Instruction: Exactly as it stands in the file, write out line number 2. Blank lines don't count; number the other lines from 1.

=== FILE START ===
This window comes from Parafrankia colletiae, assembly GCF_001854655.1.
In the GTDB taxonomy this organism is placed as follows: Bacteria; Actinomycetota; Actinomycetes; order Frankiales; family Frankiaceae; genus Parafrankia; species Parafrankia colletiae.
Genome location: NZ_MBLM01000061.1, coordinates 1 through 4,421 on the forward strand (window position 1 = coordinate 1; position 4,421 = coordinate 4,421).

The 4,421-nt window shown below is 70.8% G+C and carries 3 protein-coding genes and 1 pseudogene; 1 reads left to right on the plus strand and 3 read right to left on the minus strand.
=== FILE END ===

In the GTDB taxonomy this organism is placed as follows: Bacteria; Actinomycetota; Actinomycetes; order Frankiales; family Frankiaceae; genus Parafrankia; species Parafrankia colletiae.